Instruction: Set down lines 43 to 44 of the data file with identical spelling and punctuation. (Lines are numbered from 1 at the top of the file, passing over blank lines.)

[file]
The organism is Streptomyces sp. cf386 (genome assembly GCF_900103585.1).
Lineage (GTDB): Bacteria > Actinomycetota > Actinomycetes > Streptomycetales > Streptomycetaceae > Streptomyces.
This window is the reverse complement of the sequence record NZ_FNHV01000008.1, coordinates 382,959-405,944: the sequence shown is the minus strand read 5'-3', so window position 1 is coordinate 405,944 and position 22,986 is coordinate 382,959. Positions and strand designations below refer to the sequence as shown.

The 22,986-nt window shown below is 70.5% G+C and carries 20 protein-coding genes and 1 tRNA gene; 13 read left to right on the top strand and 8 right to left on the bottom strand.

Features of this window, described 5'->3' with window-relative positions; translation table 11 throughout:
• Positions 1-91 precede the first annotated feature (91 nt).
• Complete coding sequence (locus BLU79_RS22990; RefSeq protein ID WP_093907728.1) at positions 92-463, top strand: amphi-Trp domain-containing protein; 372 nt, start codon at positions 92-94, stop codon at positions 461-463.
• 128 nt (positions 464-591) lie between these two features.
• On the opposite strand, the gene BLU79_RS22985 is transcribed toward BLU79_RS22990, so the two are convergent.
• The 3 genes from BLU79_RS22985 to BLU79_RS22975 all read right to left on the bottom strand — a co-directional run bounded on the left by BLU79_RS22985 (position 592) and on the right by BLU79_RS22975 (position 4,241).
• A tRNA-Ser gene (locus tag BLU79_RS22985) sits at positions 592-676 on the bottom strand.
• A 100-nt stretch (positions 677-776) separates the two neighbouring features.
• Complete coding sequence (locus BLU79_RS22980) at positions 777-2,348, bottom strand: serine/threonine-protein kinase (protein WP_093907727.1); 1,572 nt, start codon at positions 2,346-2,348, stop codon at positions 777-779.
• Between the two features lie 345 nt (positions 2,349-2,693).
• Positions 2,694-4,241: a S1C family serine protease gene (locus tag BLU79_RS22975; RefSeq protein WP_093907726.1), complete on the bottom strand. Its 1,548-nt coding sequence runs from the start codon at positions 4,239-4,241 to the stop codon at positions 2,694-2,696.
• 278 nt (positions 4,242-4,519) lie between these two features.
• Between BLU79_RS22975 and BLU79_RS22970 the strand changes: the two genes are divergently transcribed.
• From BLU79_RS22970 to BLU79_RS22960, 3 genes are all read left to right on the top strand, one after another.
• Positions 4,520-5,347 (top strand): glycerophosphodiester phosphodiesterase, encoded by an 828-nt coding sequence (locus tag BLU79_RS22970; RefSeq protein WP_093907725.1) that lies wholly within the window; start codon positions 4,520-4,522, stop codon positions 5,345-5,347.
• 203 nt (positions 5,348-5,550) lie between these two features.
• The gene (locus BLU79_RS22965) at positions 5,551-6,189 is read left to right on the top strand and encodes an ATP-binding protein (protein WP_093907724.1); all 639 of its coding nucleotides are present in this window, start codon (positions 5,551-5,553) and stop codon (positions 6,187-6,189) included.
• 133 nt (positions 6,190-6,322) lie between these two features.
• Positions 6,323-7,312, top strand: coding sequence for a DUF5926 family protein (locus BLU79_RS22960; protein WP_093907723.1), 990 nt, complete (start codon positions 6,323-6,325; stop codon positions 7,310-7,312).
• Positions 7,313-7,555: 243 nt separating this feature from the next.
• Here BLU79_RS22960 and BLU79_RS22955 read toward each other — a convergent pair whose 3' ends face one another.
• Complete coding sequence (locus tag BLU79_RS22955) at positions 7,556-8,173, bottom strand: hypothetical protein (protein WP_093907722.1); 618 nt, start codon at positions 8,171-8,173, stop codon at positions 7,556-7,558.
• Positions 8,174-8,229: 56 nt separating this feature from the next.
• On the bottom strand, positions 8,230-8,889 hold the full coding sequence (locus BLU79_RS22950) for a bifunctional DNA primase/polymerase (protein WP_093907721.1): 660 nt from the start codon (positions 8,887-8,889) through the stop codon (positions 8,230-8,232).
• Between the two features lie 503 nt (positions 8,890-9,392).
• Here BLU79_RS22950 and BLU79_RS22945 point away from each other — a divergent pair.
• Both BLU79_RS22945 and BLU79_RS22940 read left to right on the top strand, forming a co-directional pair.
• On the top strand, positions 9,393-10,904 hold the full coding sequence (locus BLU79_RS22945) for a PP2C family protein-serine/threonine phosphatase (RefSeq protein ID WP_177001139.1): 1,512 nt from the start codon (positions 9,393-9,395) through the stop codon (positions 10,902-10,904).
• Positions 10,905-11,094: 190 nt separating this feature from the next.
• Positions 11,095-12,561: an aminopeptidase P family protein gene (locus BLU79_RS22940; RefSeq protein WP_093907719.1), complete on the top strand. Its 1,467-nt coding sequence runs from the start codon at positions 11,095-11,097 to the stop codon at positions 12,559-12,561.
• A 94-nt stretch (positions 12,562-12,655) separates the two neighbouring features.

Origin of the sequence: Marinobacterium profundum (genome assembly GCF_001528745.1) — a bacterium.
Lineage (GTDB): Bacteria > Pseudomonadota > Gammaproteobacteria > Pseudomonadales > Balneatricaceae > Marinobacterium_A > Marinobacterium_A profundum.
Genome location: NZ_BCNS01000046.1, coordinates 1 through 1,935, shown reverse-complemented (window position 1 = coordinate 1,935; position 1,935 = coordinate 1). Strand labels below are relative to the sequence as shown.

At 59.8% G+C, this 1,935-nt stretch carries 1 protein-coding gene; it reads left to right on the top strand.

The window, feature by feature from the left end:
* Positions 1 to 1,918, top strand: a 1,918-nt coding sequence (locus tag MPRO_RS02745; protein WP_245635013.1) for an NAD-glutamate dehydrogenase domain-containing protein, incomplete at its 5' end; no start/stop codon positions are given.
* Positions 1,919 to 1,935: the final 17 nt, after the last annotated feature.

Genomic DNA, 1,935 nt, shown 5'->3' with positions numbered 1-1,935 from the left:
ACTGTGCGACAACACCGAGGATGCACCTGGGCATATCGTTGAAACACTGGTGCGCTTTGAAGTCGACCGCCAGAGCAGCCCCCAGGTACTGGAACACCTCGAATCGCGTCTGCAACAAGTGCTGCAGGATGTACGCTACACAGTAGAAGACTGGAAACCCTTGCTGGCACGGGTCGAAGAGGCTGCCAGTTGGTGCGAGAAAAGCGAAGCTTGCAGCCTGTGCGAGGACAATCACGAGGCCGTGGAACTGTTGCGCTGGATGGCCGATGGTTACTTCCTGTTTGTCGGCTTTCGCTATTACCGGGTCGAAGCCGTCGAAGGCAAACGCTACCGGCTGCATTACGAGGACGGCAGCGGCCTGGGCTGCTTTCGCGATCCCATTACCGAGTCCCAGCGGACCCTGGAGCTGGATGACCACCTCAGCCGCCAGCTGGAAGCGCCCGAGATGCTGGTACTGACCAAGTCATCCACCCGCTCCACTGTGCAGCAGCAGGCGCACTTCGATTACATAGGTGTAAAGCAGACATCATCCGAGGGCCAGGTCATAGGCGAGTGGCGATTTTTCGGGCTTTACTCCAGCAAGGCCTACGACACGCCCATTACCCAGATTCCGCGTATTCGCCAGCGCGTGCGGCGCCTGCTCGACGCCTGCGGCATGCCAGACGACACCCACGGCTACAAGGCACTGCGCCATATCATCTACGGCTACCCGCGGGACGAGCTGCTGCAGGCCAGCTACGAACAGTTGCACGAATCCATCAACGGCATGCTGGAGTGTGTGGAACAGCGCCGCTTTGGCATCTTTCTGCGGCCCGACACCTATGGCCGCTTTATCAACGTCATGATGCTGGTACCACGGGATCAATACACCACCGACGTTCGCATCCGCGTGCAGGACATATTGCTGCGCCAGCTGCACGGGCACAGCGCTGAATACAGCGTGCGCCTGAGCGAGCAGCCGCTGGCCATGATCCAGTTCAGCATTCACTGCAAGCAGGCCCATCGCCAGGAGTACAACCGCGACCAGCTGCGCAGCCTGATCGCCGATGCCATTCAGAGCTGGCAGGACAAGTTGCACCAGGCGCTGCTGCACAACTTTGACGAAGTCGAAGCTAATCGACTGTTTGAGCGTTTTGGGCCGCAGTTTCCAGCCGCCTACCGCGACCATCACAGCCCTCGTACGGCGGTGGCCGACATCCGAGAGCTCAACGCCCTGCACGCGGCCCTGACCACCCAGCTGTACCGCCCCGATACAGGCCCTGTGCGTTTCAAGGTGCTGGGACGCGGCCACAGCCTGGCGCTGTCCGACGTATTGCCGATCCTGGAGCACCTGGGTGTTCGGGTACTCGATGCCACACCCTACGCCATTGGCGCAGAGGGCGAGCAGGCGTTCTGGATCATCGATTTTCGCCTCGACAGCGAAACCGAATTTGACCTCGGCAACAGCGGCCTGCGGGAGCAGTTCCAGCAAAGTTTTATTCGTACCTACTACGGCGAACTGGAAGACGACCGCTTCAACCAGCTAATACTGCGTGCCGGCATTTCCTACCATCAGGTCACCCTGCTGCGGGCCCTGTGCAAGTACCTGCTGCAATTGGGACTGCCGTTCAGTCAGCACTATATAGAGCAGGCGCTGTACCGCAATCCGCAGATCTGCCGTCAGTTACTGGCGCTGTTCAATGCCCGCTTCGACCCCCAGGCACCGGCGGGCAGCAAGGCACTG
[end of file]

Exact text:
Genomic DNA, 1,935 nt, shown 5'->3' with positions numbered 1-1,935 from the left:
ACTGTGCGACAACACCGAGGATGCACCTGGGCATATCGTTGAAACACTGGTGCGCTTTGAAGTCGACCGCCAGAGCAGCCCCCAGGTACTGGAACACCTCGAATCGCGTCTGCAACAAGTGCTGCAGGATGTACGCTACACAGTAGAAGACTGGAAACCCTTGCTGGCACGGGTCGAAGAGGCTGCCAGTTGGTGCGAGAAAAGCGAAGCTTGCAGCCTGTGCGAGGACAATCACGAGGCCGTGGAACTGTTGCGCTGGATGGCCGATGGTTACTTCCTGTTTGTCGGCTTTCGCTATTACCGGGTCGAAGCCGTCGAAGGCAAACGCTACCGGCTGCATTACGAGGACGGCAGCGGCCTGGGCTGCTTTCGCGATCCCATTACCGAGTCCCAGCGGACCCTGGAGCTGGATGACCACCTCAGCCGCCAGCTGGAAGCGCCCGAGATGCTGGTACTGACCAAGTCATCCACCCGCTCCACTGTGCAGCAGCAGGCGCACTTCGATTACATAGGTGTAAAGCAGACATCATCCGAGGGCCAGGTCATAGGCGAGTGGCGATTTTTCGGGCTTTACTCCAGCAAGGCCTACGACACGCCCATTACCCAGATTCCGCGTATTCGCCAGCGCGTGCGGCGCCTGCTCGACGCCTGCGGCATGCCAGACGACACCCACGGCTACAAGGCACTGCGCCATATCATCTACGGCTACCCGCGGGACGAGCTGCTGCAGGCCAGCTACGAACAGTTGCACGAATCCATCAACGGCATGCTGGAGTGTGTGGAACAGCGCCGCTTTGGCATCTTTCTGCGGCCCGACACCTATGGCCGCTTTATCAACGTCATGATGCTGGTACCACGGGATCAATACACCACCGACGTTCGCATCCGCGTGCAGGACATATTGCTGCGCCAGCTGCACGGGCACAGCGCTGAATACAGCGTGCGCCTGAGCGAGCAGCCGCTGGCCATGATCCAGTTCAGCATTCACTGCAAGCAGGCCCATCGCCAGGAGTACAACCGCGACCAGCTGCGCAGCCTGATCGCCGATGCCATTCAGAGCTGGCAGGACAAGTTGCACCAGGCGCTGCTGCACAACTTTGACGAAGTCGAAGCTAATCGACTGTTTGAGCGTTTTGGGCCGCAGTTTCCAGCCGCCTACCGCGACCATCACAGCCCTCGTACGGCGGTGGCCGACATCCGAGAGCTCAACGCCCTGCACGCGGCCCTGACCACCCAGCTGTACCGCCCCGATACAGGCCCTGTGCGTTTCAAGGTGCTGGGACGCGGCCACAGCCTGGCGCTGTCCGACGTATTGCCGATCCTGGAGCACCTGGGTGTTCGGGTACTCGATGCCACACCCTACGCCATTGGCGCAGAGGGCGAGCAGGCGTTCTGGATCATCGATTTTCGCCTCGACAGCGAAACCGAATTTGACCTCGGCAACAGCGGCCTGCGGGAGCAGTTCCAGCAAAGTTTTATTCGTACCTACTACGGCGAACTGGAAGACGACCGCTTCAACCAGCTAATACTGCGTGCCGGCATTTCCTACCATCAGGTCACCCTGCTGCGGGCCCTGTGCAAGTACCTGCTGCAATTGGGACTGCCGTTCAGTCAGCACTATATAGAGCAGGCGCTGTACCGCAATCCGCAGATCTGCCGTCAGTTACTGGCGCTGTTCAATGCCCGCTTCGACCCCCAGGCACCGGCGGGCAGCAAGGCACTG